“The Mela Partnership is very important. Historically with Mela and the culturally diverse sector, we’ve always been resourceful and adapted – but in the big scheme of things we should be promoting and advocating for what we do as a sector and that’s where the Mela Partnership comes in.”
Khairul Alam, Manchester Mega Mela
“We want to reach wide audiences, and if Melas want to break out of the stereotype, it probably has to start from the programming of the Mela. It is all about the content which defines who you are attracting. We have a wide repertoire of artists: musicians and performers. The programming relationship can go both ways.”
Dahlia Jamil, Chair Art Asia, Southampton Mela
“Hull Mela played an important part in Hull City of Culture 2017 – we demonstrated the power of Mela by being community led, diverse led and intergenerational in our outlook.
Dr. Tapan Mahapatra
“The Mela Partnership creates a sense of community among the Mela members, enabling them to identify areas of common interest and bring together the various voices and initiatives that have emerged over the five years of the partnership: ‘we should be proud of what we have achieved.” Parminder Dosanjh, Creative Black Country
‘The Mela Partnership – allows us to punch above our weight. It allows us to spread the word at a national level.’
Zulfkar Ahmed, Luton Mela
‘Historically with Mela and the culturally diverse sector, we’ve focussed on what we do rather than how we do it, but in the big scheme of things we should be promoting and advocating for what we do as a sector and that’s where the Mela Partnership comes in.’
Taj Mohammed, Newcastle Asian Arts Music
“I was shocked, I didn’t expect to find a giant chappal at a Mela, it reminded me of what my Dad used to say to me as a joke! I followed the show in my chappals with my grandchildren.”
Balbinder Kaur Ahlulwalia, Audience member aged 69, Sandwell and Birmingham Mela
“Bradford Mela was a trailblazer for the Arts sector 30 years ago – we are proud to have presented and supported the first UK Mela of its kind – 30 years later the diversity of the Mela mirrors the diversity of our city.”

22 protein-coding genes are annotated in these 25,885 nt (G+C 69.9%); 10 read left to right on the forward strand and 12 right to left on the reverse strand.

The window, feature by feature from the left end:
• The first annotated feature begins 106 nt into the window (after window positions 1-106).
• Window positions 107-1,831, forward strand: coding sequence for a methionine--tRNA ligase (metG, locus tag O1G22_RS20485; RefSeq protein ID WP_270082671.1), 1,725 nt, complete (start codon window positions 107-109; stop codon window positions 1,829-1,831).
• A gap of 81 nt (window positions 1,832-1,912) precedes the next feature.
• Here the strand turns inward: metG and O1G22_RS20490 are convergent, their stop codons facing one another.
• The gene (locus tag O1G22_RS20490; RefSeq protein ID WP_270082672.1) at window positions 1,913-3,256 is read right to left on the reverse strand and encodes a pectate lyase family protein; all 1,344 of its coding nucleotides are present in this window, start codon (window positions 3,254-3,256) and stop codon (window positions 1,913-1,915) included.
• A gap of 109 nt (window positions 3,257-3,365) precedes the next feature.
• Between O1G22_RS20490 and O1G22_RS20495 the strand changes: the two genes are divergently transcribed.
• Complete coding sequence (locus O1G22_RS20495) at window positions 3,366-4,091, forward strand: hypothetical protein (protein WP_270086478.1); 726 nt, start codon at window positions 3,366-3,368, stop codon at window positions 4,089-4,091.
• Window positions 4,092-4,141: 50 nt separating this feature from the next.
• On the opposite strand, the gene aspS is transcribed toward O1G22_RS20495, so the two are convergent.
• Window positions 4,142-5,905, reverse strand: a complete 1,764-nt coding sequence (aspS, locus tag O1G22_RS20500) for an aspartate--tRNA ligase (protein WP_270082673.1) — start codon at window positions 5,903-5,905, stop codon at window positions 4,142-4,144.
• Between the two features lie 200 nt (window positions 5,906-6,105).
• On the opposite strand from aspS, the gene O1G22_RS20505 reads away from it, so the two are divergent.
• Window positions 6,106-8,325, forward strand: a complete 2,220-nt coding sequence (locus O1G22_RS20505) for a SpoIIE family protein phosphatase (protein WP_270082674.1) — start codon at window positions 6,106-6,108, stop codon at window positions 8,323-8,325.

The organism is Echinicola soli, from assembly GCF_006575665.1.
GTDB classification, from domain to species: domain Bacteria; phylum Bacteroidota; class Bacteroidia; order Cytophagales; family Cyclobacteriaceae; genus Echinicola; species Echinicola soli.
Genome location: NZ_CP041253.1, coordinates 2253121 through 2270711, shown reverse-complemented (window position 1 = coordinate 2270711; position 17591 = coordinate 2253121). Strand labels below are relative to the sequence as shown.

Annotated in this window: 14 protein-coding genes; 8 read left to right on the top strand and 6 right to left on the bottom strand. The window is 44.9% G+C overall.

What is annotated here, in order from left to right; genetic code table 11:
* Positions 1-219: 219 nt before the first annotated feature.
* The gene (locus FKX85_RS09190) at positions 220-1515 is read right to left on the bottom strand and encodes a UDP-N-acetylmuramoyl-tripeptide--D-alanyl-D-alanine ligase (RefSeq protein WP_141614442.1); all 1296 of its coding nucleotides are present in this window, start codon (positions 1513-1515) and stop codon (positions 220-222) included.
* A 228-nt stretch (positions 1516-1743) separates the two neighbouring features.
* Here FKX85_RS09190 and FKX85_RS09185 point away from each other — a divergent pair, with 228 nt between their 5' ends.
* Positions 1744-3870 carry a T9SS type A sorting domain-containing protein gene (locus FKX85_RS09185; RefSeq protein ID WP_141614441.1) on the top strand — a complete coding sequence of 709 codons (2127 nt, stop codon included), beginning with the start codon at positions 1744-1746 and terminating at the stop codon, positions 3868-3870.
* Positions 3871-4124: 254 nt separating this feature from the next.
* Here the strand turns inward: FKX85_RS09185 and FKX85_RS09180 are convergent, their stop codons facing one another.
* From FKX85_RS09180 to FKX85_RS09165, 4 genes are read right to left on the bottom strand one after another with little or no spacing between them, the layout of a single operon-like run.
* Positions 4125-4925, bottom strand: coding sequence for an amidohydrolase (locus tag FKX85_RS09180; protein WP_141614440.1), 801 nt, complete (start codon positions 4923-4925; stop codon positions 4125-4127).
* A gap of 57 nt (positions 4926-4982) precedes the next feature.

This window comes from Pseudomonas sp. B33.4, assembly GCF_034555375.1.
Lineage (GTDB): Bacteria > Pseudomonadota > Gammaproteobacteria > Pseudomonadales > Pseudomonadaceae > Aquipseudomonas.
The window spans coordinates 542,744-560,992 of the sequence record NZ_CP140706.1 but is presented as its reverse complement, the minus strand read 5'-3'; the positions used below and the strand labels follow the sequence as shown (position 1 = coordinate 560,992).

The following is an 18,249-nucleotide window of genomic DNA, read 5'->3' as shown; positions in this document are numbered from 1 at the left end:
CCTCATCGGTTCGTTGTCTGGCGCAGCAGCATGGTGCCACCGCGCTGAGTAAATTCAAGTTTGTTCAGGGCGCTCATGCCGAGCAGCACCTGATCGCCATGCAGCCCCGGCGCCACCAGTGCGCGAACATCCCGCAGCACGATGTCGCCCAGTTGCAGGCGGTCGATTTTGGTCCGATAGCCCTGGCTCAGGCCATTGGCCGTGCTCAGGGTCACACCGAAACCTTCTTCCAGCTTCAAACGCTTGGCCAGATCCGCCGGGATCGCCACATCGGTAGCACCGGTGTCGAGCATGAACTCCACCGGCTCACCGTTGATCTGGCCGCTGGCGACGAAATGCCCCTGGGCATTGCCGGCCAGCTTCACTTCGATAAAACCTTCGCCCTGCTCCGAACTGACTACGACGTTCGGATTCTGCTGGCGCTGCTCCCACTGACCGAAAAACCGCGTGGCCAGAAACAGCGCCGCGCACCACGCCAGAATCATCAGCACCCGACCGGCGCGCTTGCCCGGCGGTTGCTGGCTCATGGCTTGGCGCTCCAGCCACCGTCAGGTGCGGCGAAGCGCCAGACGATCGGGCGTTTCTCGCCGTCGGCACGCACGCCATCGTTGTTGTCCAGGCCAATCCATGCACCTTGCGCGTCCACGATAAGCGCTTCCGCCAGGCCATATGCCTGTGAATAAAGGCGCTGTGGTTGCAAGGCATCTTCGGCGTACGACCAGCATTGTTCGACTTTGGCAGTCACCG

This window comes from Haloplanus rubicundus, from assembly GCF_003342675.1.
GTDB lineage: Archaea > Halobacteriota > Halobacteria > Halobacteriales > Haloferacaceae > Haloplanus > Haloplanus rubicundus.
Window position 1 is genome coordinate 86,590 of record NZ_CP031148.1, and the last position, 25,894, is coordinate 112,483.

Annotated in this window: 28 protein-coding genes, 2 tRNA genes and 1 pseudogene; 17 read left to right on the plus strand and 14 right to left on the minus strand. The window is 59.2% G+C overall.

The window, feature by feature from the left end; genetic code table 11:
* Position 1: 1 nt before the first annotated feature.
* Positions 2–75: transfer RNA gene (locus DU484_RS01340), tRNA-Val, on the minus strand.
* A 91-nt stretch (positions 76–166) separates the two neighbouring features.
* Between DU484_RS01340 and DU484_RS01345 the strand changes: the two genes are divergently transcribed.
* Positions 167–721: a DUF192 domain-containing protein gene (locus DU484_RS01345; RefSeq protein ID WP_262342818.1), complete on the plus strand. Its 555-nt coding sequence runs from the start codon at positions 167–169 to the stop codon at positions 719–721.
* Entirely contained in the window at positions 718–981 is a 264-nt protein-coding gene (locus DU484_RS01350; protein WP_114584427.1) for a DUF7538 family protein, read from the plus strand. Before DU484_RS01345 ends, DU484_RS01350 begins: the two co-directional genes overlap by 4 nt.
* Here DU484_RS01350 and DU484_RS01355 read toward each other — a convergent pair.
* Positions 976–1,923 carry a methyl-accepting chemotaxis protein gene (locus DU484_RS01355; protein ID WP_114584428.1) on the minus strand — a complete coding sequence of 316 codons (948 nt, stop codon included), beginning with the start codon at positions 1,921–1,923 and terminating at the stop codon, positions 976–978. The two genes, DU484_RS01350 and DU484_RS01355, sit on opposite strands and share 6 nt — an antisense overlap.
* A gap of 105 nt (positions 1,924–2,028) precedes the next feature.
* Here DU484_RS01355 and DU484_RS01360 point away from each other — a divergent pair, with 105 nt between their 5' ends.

Bobsie Robinson, Bradford City Council
“A great way to understand each other and bring together people who wouldn’t normally talk to each other.”
Gulab Singh MBE – Preston City Mela
“The Partnership helped us get the ACE funding, they helped us to source the consultant who wrote our bid: without their help we wouldn’t have been able to celebrate our anniversary to that level.
Yaqoob Mohammed, Newcastle Mela
“If we can get a Mela flavour into our event it would really enhance our programme and our creative flair” –
Roxy Robinson, Arts By The Sea, Bournemouth
“There was a lady who came from Glasgow on her own in the rain to see a certain artist and her face was glowing and she said you made my dreams come true.”
Yaqoob Mohammed, Newcastle Mela
“A lot of people see Mela’s as a mono-cultural: but if you look across our audiences at ethnicity, faith, gender, economic background, age, urban and rural communities – you will see all sorts of families coming together.”
Gurvinder Sandher, Tunbridge Wells Mela
Come on board
We work in partnership with a range of artists, venues, festivals, arts organisations, consultants, academics, educational institutions and teachers. We sp most of the languages spoken at Mela and we steer clear of jargon! So, come and talk to us – you might be one of these
• An artist or arts organisation looking to work in Mela
• A student keen to gain some work experience or insight into the workings of a Mela
• A future programmer or Artistic Director
• A researcher or consultant
• An academic or student
Or quite possibly, none of the above, so lets talk.
We run talks and seminars, from outreach programmes for continuing professional development, please get in touch if you’d like to find out more or have an idea that you’d like to test.